Objective: The objective of this study is to analyze data to determine the factors that influence preventable hospital stays in all Maryland counties. Explicitly, I am examining how preventable hospital stays changes over the past eight years, comparing preventable hospital stays in Maryland and Virginia, correlating preventable hospital stays with Flu vaccinations, and lastly, examining how the rate of uninsured and income inequality can predict the variance in preventable hospital stays by county.
Methods: The data I will be using is sourced from the 2020 County Health Rankings and Roadmaps report. The most recent data available in this published 2020 report is from the year 2017. I will be utilizing paired t-tests, unpaired t-tests, Pearson/Spearman correlations, and stepwise linear regressions to analyze the data.
Results: A paired t-test analysis was used to compare the rate of preventable hospital stays (which the data source defines as the number of hospital stays for ambulatory-care sensitive conditions per 100,000 Medicare enrollees 11) in Maryland counties in 2012 versus 2020. Wefound that the rate of preventable hospital stays significantly decreased from 7284.36 per 100,000 Medicare enrollees in 2012, to 4419.04 per 100,000 Medicare enrollees in 2020 (t = 11.663, p < .001). An unpaired t-test analysis was used to compare the rates of preventable hospital stays between Maryland (4419.04) and Virginia (4808.02) counties in 2020 (t = -1.503, p = .135). We found that a statistically significant difference does not exist between the states’ preventable hospital stays rates. A Spearman correlation analysis indicated a small but significant negative correlation (r = -0.615, p = .001) between the percentage of flu vaccinations and the rate of preventable hospital stays. The outcome of the linear regression analyses of rate of uninsured and income inequality was determined to be insignificant (F2,21 = 0.784, p < 0.469), with a weak accounting for 7% of the variance in preventable hospital stays. Neither the rate of uninsured nor income inequality contributed significantly to the strength of the model. Therefore, we determined that these two variables are not good indicators of preventable hospital stays.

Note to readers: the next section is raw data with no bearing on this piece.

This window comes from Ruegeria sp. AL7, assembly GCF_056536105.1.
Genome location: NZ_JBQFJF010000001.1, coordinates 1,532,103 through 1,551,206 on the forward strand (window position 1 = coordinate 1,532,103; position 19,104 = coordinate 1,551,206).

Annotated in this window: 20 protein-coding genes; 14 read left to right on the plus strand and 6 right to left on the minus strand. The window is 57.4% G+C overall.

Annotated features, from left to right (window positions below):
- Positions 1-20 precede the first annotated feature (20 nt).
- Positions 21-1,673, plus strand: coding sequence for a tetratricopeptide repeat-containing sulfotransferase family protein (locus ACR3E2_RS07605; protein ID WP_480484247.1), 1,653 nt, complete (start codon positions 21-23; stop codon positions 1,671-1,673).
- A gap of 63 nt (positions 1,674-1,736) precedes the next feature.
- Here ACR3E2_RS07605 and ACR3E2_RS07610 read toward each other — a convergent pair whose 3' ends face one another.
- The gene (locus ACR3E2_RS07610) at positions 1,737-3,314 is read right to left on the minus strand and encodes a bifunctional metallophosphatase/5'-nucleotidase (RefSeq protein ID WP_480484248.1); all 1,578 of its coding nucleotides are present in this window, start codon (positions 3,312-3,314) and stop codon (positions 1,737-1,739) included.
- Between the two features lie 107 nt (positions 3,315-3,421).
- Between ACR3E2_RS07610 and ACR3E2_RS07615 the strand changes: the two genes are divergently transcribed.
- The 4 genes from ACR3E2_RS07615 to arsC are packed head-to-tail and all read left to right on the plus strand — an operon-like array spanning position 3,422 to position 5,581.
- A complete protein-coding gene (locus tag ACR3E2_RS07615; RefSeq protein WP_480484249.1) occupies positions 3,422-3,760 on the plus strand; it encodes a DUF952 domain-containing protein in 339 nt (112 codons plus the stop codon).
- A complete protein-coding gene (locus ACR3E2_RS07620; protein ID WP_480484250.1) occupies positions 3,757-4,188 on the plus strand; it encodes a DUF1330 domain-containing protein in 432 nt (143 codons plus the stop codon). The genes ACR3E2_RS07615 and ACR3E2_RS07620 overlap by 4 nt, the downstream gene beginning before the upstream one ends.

Lubov, J. (2021). Exploring Preventable Hospital Stays in Maryland. Wright State University. Dayton, Ohio.